Which Top VHS Rentals of 1996 Should You Watch Today?

Power ranking the top rentals from Blockbuster's final year, pre-Netflix
Which Top VHS Rentals of 1996 Should You Watch Today?

In 1997, Marc Randolph and Reed Hastings started a mail-based movie rental service in Scotts Valley, California that would change the world of home entertainment forever – so here are the best-of Blockbuster rentals from their final year pre-Netflix.

Flash back to 1996 – the Bayside Boys’ remix of “Macarena” dominates the airwaves. President Bill Clinton is well on his way to defeating Simpsons punchline Bob Dole and securing a second term in the Oval Office to the delight of the White House interns. Michael Jordan is back on the Chicago Bulls, and he’s ready to start his second three-peat. And, in video rental stores across the country, business is booming, and no Blockbuster clerk or customer has any clue that, in ten years’ time, the videocassette tape itself would cease production and the beloved blue-boxed rental company would begin uttering its death throes – well, besides Randolph and Hastings, presumably.

Today, the phrase “VHS rental” sounds about as antiquated as “gramophone charter” would have to a person in 1996 – but, within the list of the Top 10 tape rentals of 1996 as surveyed by Billboard, there are contained some timeless classics that hold up better than the rapidly degrading magnetic tape contained in the artifacts themselves. Here are the best video rentals from 1996 as they would play to modern audiences, starting with…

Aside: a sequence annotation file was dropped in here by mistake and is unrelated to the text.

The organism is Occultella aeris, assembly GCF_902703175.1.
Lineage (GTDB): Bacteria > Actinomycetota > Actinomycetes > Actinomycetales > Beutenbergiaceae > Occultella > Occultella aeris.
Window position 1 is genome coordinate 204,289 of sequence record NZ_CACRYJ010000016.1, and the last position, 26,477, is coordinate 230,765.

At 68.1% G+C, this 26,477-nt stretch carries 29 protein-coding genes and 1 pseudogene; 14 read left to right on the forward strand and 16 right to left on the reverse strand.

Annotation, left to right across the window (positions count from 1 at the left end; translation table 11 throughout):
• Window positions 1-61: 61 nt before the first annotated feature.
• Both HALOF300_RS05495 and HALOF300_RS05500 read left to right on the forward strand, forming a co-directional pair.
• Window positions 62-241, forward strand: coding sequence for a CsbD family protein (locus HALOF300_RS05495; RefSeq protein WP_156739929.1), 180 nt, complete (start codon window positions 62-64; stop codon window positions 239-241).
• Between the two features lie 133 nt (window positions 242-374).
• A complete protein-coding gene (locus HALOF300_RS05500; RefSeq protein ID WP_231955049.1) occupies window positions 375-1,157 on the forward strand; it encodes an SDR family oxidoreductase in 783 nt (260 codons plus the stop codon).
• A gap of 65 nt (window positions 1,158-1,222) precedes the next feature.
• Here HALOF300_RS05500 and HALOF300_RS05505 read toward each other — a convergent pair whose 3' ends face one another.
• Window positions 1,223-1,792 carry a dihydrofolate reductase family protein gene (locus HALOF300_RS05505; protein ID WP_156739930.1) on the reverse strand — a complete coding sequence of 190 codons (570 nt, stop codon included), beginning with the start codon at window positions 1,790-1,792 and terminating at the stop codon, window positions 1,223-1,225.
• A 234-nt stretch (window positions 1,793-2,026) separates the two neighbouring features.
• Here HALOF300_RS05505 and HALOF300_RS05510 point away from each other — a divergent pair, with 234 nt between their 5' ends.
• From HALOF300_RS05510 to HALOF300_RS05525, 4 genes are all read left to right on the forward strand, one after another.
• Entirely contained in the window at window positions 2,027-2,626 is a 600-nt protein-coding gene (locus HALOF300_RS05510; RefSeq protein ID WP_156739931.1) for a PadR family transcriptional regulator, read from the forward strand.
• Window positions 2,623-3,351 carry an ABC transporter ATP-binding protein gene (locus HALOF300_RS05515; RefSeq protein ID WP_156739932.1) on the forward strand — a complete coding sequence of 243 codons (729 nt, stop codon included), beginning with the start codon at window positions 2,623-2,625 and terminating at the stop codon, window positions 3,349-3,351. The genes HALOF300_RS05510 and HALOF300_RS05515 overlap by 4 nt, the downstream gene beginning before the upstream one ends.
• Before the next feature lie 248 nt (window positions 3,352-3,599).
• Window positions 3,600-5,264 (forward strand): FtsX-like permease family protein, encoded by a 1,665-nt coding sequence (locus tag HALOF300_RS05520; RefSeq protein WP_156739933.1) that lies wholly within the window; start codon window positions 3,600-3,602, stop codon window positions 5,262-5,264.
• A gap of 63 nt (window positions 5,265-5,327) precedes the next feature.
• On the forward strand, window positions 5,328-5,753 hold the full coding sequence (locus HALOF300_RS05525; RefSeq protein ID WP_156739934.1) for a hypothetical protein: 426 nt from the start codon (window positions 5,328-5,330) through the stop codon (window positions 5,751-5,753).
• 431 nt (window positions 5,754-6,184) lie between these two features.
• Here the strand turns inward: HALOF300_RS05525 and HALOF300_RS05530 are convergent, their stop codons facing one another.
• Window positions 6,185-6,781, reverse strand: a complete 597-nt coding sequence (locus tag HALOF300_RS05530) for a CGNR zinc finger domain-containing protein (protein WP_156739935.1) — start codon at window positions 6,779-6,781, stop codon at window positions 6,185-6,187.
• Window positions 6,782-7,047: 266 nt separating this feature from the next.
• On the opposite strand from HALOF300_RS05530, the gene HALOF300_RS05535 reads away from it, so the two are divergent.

Primal Fear

An Edward Norton-led legal mystery thriller centered around a sex pest priest could have been a massive hit in any year post-Spotlight, but Primal Fear was early to the party on crimes involving powerful Catholic pedophiles. Primal Fear earned Norton his first of three Academy Awards nominations, and it did nothing to distract from the deluge of gerbil jokes at Richard Gere’s expense that were so popular at the time.

James and the Giant Peach

A claymation movie adaptation of one of Roald Dahl’s many orphan stories, James and the Giant Peach remains one of the most weird, watchable and wantonly creepy children’s movies in media. It’s only fair that, following in the footsteps of the mid-to-elder millennials, each new generation of kids gets to experience nightmares of pirate shipwrecks and centipedes with human faces – not to be confused with the Human Centipede.

The Birdcage

Back in 1996, this Robin Williams and Nathan Lane-led masterpiece was shockingly progressive in terms of its portrayal of the LGBT community – and, sadly, it’s still pretty radical in that respect. Despite the fact that the VHS of this movie would probably earn a library in Tennessee a couple dozen bomb threats should it ever be found on the shelves, The Birdcage marked a major step forward for satire in film as it expanded the list of topics that mainstream audiences were ready to laugh about.


Oh yah, this one’s still pretty popular, dontcha know? Obviously, the Coen Brothers’ smash hit dark comedy about a podunk, snowed-in kidnapping, murdering, criminal conspiracy still holds up considering the TV adaptation continues to be a critical darling with its fifth season wrapping up just last month. But as good as the FX show may be, nothing beats William H. Macy, Francis McDormand and Steve Buscemi scuttling around in the snow. Real good, then.

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